It was a great investment for Malcolm. He got fifty million dollars’ worth of free publicity. I think he should do it every day of his life. That’s like people who can’t understand why I’m building an even more spectacular boat than the Trump Princess. It’s going to be world class, beyond belief.

Let’s talk about your main interest—buildings. Architecture critic Paul Goldberger of The New York Times hasn’t been kind to Trump buildings, panning them as garish and egotistical.

Paul Goldberger has extraordinarily bad taste. He reviews buildings that are failures and loves them. Paul suffers from one malady that I don’t believe is curable. As an architecture critic, you can’t afford the luxury of having bad taste. The fact that he works for the Times, unfortunately, makes his taste important. And that’s why you see some monster buildings going up. If Paul left the Times or the Times left him, you would find that his opinion meant nothing.

But it’s not just the architecture critics who criticize you for stamping your name on everything you own. Are you going to continue doing that forever?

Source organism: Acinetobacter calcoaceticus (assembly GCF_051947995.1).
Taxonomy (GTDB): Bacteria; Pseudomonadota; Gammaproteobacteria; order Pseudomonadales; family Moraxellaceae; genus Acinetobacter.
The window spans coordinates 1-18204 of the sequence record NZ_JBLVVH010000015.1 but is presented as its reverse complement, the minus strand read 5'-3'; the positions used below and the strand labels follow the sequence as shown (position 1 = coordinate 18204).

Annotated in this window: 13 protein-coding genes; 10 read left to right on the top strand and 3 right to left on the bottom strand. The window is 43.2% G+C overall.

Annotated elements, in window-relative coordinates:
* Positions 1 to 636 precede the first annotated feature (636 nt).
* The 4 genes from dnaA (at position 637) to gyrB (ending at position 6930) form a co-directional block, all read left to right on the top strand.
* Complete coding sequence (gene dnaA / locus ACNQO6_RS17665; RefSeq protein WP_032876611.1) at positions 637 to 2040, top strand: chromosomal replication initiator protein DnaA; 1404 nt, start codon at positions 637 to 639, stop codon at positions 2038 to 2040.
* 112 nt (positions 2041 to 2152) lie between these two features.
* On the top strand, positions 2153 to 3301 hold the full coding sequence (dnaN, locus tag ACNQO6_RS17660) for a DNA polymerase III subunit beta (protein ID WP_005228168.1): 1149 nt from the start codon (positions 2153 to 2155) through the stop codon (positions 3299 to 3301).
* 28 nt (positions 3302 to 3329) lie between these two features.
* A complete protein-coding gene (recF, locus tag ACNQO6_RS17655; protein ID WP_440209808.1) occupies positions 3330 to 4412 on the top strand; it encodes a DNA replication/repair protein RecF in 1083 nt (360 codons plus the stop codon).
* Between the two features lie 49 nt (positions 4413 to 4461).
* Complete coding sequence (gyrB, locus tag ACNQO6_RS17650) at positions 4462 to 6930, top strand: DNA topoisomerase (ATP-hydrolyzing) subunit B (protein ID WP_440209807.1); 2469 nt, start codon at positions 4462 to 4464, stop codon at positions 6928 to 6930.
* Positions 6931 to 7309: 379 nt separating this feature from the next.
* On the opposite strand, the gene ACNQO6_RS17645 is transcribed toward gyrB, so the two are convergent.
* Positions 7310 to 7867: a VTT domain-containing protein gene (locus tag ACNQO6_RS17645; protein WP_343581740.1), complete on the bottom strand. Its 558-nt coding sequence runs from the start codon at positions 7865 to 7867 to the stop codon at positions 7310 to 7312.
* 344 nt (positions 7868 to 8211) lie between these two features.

No. I own the Grand Hyatt Hotel; I don’t call it the Trump Hotel. I own the Plaza Hotel, not the Trump Plaza. But I will say that from a marketing point of view, putting my name on buildings is a plus. I’m now building Trump Palace and if I called it something else, I would get hundreds of dollars less per square foot. On the Trump Shuttle, I’ve owned it for six months and we are already taking over fifty percent of the market in Washington, Boston and New York. If I called it anything but the Trump Shuttle, it wouldn’t be nearly so successful. The Tour de Trump was actually going to be called the Tour de Jersey. We had four hundred and seventy-three reporters at a news conference for a damn bicycle race; how many would have been there for the Tour de Jersey? We would have gotten nowhere.